Amelia Opie Further Reading - Essay

Further Reading

(Nineteenth-Century Literary Criticism)

Biography

Brightwell, Cecilia Lucy. Memorials of the Life of Amelia Opie, Selected and Arranged from Her Letters, Diaries,and Other Manuscripts. 2d ed. London: Longman, Brown, & Co., 1854, 410 p.

Presents the life of Opie through her personal correspondence with special attention to the religious side of her life.

MacGregor, Margaret Eliot. Amelia Alderson Opie: Worldling and Friend. Smith College Studies in Modern Languages, Vol. 14, Nos. 1-2. Northampton, Mass.: Collegiate Press, 1932-33, 146 p.

Gives a scholarly, chronological account of Opie's life, including the evaluation of Opie's works by certain of her contemporaries.

Mayer, Gertrude Townshend. "Amelia Opie." In Women of Letters. Vol. 2, pp. 59-114. London: Richard Bentley and Son, 1894.

Describes Opie's life in a brief chronological account with an emphasis on events apart from her publications.

Menzies-Wilson, Jacobine, and Helen Lloyd. Amelia: The Tale of a Plain Friend. New York: Oxford University Press, 1937, 299 p.

Was written to complement the biographies of Brightwell and MacGregor.

Stebbins, Lucy Poate. "The Devotee: Amelia Alderson Opie." In London Ladies: True Tales of the Eighteenth Century, pp. 59-89. New York: Columbia University Press, 1952.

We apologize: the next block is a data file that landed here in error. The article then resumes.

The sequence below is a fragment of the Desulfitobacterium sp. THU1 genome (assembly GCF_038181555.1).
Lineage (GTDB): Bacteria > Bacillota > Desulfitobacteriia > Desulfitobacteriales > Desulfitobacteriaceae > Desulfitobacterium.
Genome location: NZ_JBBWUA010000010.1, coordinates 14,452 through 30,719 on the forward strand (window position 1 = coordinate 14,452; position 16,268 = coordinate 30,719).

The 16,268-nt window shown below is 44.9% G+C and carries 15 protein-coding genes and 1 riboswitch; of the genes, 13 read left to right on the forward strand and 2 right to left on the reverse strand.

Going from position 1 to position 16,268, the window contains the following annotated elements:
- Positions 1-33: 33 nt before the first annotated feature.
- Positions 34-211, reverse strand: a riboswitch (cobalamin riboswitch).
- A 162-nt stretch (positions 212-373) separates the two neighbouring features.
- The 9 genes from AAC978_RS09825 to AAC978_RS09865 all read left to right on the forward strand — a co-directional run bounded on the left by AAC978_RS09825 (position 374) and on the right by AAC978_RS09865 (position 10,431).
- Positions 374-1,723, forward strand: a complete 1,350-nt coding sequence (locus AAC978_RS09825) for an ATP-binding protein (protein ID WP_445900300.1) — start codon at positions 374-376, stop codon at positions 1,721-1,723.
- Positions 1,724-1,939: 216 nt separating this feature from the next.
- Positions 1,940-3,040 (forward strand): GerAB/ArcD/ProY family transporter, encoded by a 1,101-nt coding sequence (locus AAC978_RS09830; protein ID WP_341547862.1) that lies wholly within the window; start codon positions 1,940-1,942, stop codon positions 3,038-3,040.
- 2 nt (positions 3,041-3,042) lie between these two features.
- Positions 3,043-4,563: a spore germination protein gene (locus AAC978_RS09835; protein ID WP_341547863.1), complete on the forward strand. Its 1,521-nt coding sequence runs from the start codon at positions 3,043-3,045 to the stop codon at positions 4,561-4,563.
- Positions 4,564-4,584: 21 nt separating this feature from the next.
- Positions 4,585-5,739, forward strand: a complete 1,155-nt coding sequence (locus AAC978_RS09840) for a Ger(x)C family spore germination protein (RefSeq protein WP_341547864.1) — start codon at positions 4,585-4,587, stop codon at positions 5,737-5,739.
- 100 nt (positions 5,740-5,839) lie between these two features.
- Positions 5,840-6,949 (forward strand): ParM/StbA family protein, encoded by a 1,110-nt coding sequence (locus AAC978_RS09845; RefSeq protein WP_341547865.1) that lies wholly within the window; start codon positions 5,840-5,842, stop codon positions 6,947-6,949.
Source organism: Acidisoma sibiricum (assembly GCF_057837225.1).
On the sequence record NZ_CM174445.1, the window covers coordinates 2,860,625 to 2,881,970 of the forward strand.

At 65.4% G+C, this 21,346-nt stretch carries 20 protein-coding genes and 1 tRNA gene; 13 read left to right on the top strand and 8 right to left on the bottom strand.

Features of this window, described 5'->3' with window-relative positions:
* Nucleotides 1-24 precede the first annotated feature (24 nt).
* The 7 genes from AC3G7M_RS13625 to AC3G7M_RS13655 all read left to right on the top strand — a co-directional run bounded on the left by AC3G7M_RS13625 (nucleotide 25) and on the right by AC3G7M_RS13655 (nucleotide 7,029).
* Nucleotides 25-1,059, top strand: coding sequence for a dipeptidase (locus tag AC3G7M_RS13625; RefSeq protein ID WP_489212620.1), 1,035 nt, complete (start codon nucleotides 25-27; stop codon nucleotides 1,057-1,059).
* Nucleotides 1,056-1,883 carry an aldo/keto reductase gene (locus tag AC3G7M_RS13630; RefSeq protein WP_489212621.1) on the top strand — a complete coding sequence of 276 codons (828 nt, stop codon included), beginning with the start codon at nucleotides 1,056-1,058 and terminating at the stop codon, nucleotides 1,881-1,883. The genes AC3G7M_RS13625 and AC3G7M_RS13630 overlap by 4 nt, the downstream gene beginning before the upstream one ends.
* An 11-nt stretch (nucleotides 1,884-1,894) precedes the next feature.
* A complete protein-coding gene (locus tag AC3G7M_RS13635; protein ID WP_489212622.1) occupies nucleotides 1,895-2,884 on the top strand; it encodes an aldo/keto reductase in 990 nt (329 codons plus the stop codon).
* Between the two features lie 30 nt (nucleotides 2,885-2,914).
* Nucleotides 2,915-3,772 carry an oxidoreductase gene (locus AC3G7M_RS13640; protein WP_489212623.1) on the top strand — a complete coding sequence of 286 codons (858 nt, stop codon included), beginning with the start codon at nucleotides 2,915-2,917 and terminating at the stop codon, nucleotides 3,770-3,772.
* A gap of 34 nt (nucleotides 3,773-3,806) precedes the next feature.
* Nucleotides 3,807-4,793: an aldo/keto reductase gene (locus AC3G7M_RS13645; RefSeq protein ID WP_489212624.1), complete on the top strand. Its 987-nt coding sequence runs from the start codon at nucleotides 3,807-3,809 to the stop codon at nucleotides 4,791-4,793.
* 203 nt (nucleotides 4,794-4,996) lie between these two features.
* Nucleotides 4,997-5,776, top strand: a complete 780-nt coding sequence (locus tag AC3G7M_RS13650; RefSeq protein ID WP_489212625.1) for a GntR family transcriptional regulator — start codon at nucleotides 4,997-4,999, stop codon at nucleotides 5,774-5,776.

Presents a brief and mostly personal account of Opie's life.

Criticism

Spender, Dale. "Amelia Opie and the Novel of Ideas." In Mothers of the Novel: 100 Good Women Writers beforeJane Austen, pp. 315-24. New York: Routledge & Kegan Paul, 1986.

Suggests that Opie's Adeline Mowbray does not represent a criticism of the life of Mary Wollstonecraft but a questioning of the value of marriage by Opie.

Tomalin, Claire. "Aftermath and Debate." In The Life and Death of Mary Wollstonecraft, pp. 228-53. London: Weidenfeld and Nicolson, 1974.

Suggests that Opie criticized the views and way of life of Mary Wollstonecraft in Opie's The Father and Daughter and Adeline Mowbray.

Whitmore, Clara H. "Amelia Opie; Mary Brunton." In Woman's Work in Fiction: From the Restoration to theMid-Victorian Period, pp. 149-56. New York: G. P. Putnam's Sons, 1910.

Presents Opie's Adeline Mowbray as a sad love story based on the life of Mary Wollstonecraft, and also discusses the stories in Opie's Simple Tales and Tales of Real Life as stories full of the descriptions of the characters' feelings in unhappy family situations.

Additional coverage of Opie's life and career is contained in the following source published by Gale Research: Dictionary of Literary Biography, Vols. 116 and 159.